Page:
Gilraedal’s Book of Obscure and Ancient Spirits

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Named after a historical event of dubious truth, the Timestorm claims to wipe the memory of any who drink it. The more a person consumes, the more time is lost, or so it is claimed. The recipe originated in Elsweyr during the reign of Mane Jinninji-ri. Surviving descriptions reveal the flavor was as smooth as well-groomed fur that then blasts the moisture from your mouth like the desert sands.

Ginseng, three shavings
Muddled Dragon’s tongue, whole
Brandy, two jiggers
Stewed cactus nettles, one handful

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Sage’s Dream

The name of this rare drink comes down to us from an ancient journal found within Ayleid ruins. Experts of that long-gone culture speculate that servants kept these journals instead of more educated nobles. While surprising, this makes sense when one surveys the contents. Quickly scribbled dinner requests from lords, sketched dinner table layouts, and ideas for new beverages can all be found within their pages.

The most notable recipe was for the drink named Sage’s Dream by the author. The description only states “For Our Lord of Fate,” though which Ayleid king or queen that refers to has been lost to time. Unfortunately, the ingredients have long gone extinct from Tamriel, which makes reproducing the drink impossible. Substitutions can be made if one wishes a distant approximation.

The journal describes the drink’s taste as sharp on the tongue when it first enters the mouth, then it mellows into an intoxicating sweetness. Underneath the primary flavors rests a bitterness that rounds out the experience.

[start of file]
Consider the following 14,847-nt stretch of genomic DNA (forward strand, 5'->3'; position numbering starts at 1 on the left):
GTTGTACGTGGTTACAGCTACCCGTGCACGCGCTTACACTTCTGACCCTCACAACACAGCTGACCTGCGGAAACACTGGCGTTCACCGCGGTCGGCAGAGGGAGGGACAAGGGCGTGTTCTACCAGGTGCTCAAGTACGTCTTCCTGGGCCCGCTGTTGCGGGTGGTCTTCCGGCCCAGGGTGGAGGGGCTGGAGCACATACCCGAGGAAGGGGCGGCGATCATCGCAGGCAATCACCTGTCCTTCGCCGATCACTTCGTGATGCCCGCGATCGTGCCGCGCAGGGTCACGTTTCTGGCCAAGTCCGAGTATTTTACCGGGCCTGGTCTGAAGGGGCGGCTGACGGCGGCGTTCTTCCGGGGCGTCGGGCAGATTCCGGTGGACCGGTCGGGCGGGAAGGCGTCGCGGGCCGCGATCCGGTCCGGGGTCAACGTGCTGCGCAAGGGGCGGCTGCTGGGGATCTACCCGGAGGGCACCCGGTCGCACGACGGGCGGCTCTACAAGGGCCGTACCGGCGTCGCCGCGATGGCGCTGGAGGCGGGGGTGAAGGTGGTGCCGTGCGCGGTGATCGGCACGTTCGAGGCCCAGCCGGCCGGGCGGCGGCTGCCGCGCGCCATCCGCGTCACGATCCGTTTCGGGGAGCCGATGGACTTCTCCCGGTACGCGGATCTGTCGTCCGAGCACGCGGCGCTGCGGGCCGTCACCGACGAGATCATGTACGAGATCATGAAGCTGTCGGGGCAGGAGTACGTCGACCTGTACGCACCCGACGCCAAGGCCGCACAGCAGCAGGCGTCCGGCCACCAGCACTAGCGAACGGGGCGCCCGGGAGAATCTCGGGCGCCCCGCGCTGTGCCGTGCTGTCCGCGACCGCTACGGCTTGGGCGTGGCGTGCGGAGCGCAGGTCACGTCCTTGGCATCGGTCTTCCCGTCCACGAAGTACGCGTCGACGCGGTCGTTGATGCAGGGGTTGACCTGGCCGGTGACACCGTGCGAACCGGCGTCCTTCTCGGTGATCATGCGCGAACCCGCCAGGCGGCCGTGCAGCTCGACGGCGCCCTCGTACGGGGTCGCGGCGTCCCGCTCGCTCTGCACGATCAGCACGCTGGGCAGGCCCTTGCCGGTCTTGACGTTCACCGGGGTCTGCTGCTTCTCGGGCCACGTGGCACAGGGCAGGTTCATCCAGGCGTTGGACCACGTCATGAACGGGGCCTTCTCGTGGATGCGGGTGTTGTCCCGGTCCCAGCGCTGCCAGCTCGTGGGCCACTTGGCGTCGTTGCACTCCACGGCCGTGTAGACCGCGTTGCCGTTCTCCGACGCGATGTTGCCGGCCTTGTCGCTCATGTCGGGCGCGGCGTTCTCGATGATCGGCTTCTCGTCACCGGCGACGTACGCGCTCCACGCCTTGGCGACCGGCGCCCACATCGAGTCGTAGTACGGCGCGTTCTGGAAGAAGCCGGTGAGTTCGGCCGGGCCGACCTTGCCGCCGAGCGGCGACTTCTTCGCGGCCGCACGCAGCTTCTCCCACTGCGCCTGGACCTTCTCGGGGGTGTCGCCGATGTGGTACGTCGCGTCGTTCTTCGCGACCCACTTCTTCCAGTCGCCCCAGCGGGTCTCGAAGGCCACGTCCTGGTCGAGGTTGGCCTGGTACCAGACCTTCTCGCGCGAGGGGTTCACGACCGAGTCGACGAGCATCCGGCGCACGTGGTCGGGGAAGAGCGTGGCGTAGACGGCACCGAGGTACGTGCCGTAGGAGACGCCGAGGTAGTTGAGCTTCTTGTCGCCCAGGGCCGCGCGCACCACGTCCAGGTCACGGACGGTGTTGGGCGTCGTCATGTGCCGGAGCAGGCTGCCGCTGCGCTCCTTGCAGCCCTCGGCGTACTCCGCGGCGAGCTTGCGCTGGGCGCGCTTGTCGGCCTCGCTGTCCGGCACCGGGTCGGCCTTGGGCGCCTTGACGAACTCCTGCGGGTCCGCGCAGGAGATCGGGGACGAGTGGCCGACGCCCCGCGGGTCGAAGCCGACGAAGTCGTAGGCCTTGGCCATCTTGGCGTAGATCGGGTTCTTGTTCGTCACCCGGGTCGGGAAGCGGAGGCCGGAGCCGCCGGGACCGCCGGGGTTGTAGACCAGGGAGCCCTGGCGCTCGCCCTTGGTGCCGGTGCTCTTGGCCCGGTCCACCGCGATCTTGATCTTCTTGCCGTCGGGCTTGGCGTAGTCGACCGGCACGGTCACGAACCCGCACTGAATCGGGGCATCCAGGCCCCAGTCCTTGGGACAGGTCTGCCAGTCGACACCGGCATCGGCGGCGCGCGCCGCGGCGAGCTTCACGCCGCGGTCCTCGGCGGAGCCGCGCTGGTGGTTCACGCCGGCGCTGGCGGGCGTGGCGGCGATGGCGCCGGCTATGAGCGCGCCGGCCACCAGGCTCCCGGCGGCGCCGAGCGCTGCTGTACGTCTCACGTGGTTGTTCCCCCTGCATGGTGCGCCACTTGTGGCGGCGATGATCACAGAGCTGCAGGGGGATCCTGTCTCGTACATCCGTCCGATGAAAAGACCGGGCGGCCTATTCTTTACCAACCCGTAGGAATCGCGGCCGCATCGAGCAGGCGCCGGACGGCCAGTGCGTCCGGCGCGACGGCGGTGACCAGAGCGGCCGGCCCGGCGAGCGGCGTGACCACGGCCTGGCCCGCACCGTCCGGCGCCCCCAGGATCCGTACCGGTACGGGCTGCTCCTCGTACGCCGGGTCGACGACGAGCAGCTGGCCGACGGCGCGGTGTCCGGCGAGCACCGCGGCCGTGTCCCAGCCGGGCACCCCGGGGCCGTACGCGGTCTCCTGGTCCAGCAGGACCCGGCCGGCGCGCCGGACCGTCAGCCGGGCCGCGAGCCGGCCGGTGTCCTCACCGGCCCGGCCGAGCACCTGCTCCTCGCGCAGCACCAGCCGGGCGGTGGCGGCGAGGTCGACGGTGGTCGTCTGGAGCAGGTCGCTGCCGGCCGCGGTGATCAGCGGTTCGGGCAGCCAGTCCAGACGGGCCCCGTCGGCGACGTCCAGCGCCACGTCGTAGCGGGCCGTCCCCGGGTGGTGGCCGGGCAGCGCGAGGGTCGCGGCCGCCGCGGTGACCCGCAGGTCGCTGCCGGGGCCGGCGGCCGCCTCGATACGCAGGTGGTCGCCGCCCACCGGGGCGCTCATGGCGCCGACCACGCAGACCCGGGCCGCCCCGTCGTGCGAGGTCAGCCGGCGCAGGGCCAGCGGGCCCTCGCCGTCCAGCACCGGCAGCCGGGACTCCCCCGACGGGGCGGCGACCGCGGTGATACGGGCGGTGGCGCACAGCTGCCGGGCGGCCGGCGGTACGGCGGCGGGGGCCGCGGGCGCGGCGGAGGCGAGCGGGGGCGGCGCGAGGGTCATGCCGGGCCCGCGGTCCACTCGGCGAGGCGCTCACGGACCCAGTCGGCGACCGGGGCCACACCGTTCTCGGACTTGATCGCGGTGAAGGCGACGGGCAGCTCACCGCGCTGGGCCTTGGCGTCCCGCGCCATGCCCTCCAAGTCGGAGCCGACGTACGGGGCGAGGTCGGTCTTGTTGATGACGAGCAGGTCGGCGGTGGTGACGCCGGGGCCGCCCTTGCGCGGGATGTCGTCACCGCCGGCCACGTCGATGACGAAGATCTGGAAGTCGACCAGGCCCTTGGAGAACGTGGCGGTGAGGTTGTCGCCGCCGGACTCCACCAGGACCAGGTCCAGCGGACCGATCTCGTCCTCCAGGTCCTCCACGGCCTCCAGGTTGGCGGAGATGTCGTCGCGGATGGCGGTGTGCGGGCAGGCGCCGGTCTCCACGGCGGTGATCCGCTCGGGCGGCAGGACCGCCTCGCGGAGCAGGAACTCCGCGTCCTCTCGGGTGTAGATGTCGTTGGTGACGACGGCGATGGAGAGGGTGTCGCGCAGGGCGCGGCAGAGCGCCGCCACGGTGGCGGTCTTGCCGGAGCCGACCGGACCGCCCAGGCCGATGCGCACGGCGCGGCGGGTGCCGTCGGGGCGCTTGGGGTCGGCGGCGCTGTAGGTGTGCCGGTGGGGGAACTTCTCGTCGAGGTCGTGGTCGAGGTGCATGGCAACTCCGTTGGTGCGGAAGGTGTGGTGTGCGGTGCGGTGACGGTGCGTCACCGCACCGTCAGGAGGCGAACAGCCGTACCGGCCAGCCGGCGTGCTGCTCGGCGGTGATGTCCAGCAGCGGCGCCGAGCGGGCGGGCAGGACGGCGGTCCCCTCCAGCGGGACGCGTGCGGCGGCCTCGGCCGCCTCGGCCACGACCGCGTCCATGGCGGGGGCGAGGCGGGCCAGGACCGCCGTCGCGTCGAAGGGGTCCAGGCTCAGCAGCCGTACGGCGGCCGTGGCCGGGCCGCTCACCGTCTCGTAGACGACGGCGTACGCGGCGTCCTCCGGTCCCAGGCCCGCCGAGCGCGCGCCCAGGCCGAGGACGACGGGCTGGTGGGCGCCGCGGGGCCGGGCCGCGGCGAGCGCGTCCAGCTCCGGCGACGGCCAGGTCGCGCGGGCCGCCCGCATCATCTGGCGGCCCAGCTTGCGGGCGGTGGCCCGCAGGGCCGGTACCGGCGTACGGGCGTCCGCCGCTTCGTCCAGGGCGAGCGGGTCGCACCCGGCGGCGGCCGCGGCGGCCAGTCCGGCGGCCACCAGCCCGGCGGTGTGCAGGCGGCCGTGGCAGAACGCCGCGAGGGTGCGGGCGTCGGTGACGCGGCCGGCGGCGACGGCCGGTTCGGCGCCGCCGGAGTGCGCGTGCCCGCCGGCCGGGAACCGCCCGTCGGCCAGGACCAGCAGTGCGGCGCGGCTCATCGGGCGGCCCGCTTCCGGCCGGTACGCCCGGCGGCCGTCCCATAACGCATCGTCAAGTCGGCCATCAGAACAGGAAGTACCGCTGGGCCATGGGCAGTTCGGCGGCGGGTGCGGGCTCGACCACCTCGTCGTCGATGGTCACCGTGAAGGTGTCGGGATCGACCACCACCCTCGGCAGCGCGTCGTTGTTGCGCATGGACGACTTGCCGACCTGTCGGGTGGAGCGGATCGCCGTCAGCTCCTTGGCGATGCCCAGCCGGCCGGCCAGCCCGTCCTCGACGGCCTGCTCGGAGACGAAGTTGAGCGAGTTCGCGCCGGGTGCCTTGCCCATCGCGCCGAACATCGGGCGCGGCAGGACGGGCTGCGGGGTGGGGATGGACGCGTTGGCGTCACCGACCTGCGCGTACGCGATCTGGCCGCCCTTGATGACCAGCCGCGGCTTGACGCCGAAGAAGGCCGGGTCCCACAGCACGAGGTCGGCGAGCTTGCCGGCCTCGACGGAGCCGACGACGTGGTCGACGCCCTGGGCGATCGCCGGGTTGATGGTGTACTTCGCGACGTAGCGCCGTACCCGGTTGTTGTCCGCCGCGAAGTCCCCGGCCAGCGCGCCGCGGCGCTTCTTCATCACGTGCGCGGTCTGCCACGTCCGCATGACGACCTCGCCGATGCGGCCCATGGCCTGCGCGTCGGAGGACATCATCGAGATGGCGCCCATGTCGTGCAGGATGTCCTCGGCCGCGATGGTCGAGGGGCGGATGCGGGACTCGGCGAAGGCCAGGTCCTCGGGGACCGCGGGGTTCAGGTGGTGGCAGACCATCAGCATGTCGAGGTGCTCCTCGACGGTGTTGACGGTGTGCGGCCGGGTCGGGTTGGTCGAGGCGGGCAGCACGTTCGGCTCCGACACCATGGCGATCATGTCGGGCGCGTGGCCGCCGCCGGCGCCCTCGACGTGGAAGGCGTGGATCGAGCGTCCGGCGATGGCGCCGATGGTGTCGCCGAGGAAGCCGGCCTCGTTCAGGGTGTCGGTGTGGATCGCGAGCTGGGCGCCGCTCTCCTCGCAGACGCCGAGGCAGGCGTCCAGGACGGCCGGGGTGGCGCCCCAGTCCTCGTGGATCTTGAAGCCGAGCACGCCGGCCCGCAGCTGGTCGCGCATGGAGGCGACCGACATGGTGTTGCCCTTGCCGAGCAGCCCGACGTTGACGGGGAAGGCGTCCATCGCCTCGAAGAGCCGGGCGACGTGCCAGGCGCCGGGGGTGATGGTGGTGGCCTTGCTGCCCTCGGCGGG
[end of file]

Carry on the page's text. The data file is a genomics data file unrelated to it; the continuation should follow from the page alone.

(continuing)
Tirum weed, one stalk
Fresh harkfruit juice, half a fruit, squeezed
Lute berries, three, no more, no less

Blend under heat and pressure until tirum weed dissolves and color turns burgundy

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Exploding Pony

This drink’s name comes from the two-tier effect it has after consuming it. At first it evokes a gentle flavor, like brandelion tea. That lasts long enough to feel safe, and then a new flavor bursts onto the tongue. It arrives with such force that many people spit out the drink from shock. At least three people claim to have heard an audible pop. If the drink remains in the mouth, the new flavor tastes of raw honey but with a licorice tint.

Due to the dual action effect of the Exploding Pony, tavern owners advise to not swallow until after the change occurs. The “explosion” will still occur in the stomach and while it’s not dangerous, it can make some feel nauseous.

Lady’s Smock, shredded
Nettle Anise, half cup
Sylph Gin, half cup
Crushed bloodroot stems, at least six

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